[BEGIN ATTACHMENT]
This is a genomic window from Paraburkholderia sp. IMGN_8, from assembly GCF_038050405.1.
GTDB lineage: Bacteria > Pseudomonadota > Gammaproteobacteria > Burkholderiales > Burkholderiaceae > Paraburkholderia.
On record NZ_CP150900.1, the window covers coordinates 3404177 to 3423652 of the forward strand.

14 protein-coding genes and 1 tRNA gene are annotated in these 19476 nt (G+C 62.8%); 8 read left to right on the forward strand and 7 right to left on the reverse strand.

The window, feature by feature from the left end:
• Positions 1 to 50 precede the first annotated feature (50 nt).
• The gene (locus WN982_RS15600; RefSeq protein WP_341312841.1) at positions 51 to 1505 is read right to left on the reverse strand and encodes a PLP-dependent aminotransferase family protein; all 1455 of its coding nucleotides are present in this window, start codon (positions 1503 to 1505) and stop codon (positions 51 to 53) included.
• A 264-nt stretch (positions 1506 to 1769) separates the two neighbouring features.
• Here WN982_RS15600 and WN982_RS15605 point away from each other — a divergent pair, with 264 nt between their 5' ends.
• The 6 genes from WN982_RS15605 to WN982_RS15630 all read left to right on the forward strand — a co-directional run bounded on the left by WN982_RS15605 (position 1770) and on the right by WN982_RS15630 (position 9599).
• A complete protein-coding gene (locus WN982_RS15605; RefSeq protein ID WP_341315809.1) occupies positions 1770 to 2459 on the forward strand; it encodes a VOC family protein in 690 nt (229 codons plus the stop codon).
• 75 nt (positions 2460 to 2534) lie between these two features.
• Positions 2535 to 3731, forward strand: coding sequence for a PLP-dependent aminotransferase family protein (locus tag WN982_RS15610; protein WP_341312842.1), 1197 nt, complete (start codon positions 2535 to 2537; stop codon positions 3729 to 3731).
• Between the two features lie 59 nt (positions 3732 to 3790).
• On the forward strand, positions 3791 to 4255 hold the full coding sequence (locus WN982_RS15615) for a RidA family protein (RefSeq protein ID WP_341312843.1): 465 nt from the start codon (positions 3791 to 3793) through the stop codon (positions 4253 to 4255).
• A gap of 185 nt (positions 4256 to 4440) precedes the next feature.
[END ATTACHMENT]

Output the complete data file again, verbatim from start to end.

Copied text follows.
This is a genomic window from Paraburkholderia sp. IMGN_8, from assembly GCF_038050405.1.
GTDB lineage: Bacteria > Pseudomonadota > Gammaproteobacteria > Burkholderiales > Burkholderiaceae > Paraburkholderia.
On record NZ_CP150900.1, the window covers coordinates 3404177 to 3423652 of the forward strand.

14 protein-coding genes and 1 tRNA gene are annotated in these 19476 nt (G+C 62.8%); 8 read left to right on the forward strand and 7 right to left on the reverse strand.

The window, feature by feature from the left end:
• Positions 1 to 50 precede the first annotated feature (50 nt).
• The gene (locus WN982_RS15600; RefSeq protein WP_341312841.1) at positions 51 to 1505 is read right to left on the reverse strand and encodes a PLP-dependent aminotransferase family protein; all 1455 of its coding nucleotides are present in this window, start codon (positions 1503 to 1505) and stop codon (positions 51 to 53) included.
• A 264-nt stretch (positions 1506 to 1769) separates the two neighbouring features.
• Here WN982_RS15600 and WN982_RS15605 point away from each other — a divergent pair, with 264 nt between their 5' ends.
• The 6 genes from WN982_RS15605 to WN982_RS15630 all read left to right on the forward strand — a co-directional run bounded on the left by WN982_RS15605 (position 1770) and on the right by WN982_RS15630 (position 9599).
• A complete protein-coding gene (locus WN982_RS15605; RefSeq protein ID WP_341315809.1) occupies positions 1770 to 2459 on the forward strand; it encodes a VOC family protein in 690 nt (229 codons plus the stop codon).
• 75 nt (positions 2460 to 2534) lie between these two features.
• Positions 2535 to 3731, forward strand: coding sequence for a PLP-dependent aminotransferase family protein (locus tag WN982_RS15610; protein WP_341312842.1), 1197 nt, complete (start codon positions 2535 to 2537; stop codon positions 3729 to 3731).
• Between the two features lie 59 nt (positions 3732 to 3790).
• On the forward strand, positions 3791 to 4255 hold the full coding sequence (locus WN982_RS15615) for a RidA family protein (RefSeq protein ID WP_341312843.1): 465 nt from the start codon (positions 3791 to 3793) through the stop codon (positions 4253 to 4255).
• A gap of 185 nt (positions 4256 to 4440) precedes the next feature.